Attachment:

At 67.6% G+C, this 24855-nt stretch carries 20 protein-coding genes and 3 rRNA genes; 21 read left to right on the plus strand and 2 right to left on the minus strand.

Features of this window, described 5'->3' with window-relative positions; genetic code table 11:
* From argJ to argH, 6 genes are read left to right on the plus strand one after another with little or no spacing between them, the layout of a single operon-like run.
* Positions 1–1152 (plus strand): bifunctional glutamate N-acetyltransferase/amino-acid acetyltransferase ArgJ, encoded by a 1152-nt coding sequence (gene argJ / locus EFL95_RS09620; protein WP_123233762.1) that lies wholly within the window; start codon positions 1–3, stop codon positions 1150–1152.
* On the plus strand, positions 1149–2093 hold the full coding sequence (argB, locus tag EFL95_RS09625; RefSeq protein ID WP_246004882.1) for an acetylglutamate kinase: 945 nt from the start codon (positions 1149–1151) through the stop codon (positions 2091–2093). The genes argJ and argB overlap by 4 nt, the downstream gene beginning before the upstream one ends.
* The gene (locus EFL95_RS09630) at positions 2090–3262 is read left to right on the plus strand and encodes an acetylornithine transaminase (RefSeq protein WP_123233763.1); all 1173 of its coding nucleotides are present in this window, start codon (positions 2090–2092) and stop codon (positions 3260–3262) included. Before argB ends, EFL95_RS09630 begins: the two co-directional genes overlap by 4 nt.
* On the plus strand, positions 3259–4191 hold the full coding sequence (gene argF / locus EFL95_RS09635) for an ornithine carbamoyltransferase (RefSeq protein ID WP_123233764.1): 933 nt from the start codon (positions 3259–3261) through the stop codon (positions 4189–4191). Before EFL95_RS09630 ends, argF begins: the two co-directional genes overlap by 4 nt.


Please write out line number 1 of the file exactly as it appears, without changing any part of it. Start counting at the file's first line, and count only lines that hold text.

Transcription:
At 67.6% G+C, this 24855-nt stretch carries 20 protein-coding genes and 3 rRNA genes; 21 read left to right on the plus strand and 2 right to left on the minus strand.